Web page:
The case for 3x
The only thing I love more than listening to podcasts is writing about them. During the last curfuffle I wrote Podcasting State of the Union where I did my best to provide counterpoints for the flaws Harry Marks pointed out in the podcasting industry. To my delight, many agreed with me. After a few days the heat died down though, and I did not expect to have another opportunity to discuss this topic for a while. Then Ben Brooks decided to stir the pot once more with Why Tech Podcasts Bother Me, and many responded with wildly different opinions. Perhaps most notably, Andrew Clark and Zac Cichy of The Menu Bar surprised me in episode thirty-four by agreeing with the majority of Ben’s points.
Like his predecessor Harry Marks, Ben’s critiques focused on many of the same aspects: a lack of preparation beforehand and focus throughout leading to a rambling program, the pervasive “good ol’ boy” mentality driving shows less about specific topics and more about the hosts themselves, and little to no polish. In fact, during the first eleven minutes of the The Menu Bar’s thirty-fifth episode Harry Marks, in reference to Ben’s piece, said that both articles “hit many of the same points, except his was a lot more colorful”, which I found amusing. To not waste your time by reiterating my refutations of those points once again, let me translate: Ben’s complaints equate to Harry’s “60 Minutes or Less”, “Pick-a-Little, Talk-a-Little”, "'Tis the Season”, and “Edit, Edit, Edit”, respectively, which I tackle here, here, here, and here. Since I have already discussed these topics at length, I will not do so again here as I feel my opinions still stand. I will, however, focus on another subject Andrew and Zac brought up on How the Andrew Stole Christmas: podcast playback speeds.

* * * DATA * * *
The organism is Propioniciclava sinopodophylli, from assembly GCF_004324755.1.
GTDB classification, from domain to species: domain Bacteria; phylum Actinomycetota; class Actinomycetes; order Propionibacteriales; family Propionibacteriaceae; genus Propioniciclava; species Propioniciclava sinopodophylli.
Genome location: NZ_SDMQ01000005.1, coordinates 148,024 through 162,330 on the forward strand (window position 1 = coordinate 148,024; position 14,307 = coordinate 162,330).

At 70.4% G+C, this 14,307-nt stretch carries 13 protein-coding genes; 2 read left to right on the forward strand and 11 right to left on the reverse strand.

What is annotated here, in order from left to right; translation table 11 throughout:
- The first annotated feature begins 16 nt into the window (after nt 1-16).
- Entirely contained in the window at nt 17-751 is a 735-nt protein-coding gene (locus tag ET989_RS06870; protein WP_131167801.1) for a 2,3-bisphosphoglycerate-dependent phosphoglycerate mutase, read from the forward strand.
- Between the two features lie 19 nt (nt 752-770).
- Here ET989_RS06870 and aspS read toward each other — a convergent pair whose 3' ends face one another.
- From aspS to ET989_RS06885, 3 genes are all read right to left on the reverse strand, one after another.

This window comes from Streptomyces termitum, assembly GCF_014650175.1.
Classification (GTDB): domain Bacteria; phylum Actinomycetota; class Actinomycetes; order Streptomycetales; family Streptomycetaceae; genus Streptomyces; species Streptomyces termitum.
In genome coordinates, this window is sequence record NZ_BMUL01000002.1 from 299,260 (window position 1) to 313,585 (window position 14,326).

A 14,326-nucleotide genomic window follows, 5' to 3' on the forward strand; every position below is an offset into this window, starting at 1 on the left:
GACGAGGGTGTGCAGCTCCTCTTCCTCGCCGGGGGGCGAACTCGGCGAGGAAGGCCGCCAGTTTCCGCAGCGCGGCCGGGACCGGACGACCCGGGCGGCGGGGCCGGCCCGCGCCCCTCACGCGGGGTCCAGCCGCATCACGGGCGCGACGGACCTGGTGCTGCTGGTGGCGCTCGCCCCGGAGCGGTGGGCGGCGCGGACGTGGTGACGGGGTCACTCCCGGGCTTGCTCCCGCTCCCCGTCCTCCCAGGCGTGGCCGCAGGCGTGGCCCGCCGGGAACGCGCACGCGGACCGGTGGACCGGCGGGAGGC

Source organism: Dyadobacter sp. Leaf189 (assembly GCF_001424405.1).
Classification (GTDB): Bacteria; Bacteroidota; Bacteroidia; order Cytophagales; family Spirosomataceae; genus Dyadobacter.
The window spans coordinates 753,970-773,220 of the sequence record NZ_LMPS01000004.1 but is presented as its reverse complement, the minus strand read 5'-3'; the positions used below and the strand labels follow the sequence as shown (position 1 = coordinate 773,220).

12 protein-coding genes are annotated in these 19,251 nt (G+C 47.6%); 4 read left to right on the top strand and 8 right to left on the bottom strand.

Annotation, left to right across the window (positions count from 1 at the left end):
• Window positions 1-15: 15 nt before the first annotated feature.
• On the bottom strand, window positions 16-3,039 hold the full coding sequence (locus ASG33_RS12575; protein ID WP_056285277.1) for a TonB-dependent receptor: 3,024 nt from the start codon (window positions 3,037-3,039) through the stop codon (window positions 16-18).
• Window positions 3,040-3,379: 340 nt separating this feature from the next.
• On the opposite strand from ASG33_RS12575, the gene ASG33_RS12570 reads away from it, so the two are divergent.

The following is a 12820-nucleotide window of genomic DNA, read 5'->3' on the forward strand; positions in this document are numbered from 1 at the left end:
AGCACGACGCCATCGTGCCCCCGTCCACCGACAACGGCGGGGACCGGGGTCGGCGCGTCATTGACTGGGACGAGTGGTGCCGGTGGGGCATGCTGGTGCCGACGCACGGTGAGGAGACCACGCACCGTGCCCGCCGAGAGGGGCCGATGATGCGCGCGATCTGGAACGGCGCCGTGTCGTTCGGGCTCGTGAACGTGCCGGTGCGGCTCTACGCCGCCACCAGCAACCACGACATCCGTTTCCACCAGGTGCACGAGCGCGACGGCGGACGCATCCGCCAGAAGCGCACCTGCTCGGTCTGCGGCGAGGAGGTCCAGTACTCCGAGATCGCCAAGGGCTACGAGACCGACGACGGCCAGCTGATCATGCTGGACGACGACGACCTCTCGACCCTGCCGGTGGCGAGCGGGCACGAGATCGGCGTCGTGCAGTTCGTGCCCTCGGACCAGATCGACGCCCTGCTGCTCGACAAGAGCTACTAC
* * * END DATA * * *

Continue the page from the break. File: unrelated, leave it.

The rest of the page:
Back in October Marco posted an article titled Podcast App Playback Speed where he explained that when most podcast apps advertise playback speeds other than 1x, they actual play audio at another. From his article:
> “In the early days of iOS podcast playback, when Apple first implemented multiple speed settings, they used inaccurate labels. Apple’s ‘2x’ setting, for instance, was really 1.5x. Their ‘1.5x’ setting was really 1.25x. And their ‘1/2x’ setting was really 0.8x.”
You will note that under this system playback tops out at 1.5x, labeled at 2x, yet apps like Instacast still sport a “3x” mode. Unlike Pocket Casts, which plays audio back at three times the default rate, Instacast uses a “3x” moniker to play episodes back at double speed. This is all important to keep in mind when I finally drop the bombshell that I often listen to my favorite podcasts at up to “3x” speed, i.e. twice as fast as the producers intended. For those of you incapable of doing math, that means it can take me thirty minutes to get through an hour-long show. Even more so than a daily hour-long commute and a job that often allows me to plug a pair of headphones in for a couple hours each day, this habit enables me to continue expanding my podcast queue.1 Apparently in the world of podcast producers, everyone hates this practice: both Andrew and Zac came down hard on it, and Marco would rather “unsubscribe to a third of my shows or skip a third of the episodes”. But here’s the thing — here’s the thing, Dan: you can’t replace a gorilla with a watermelon.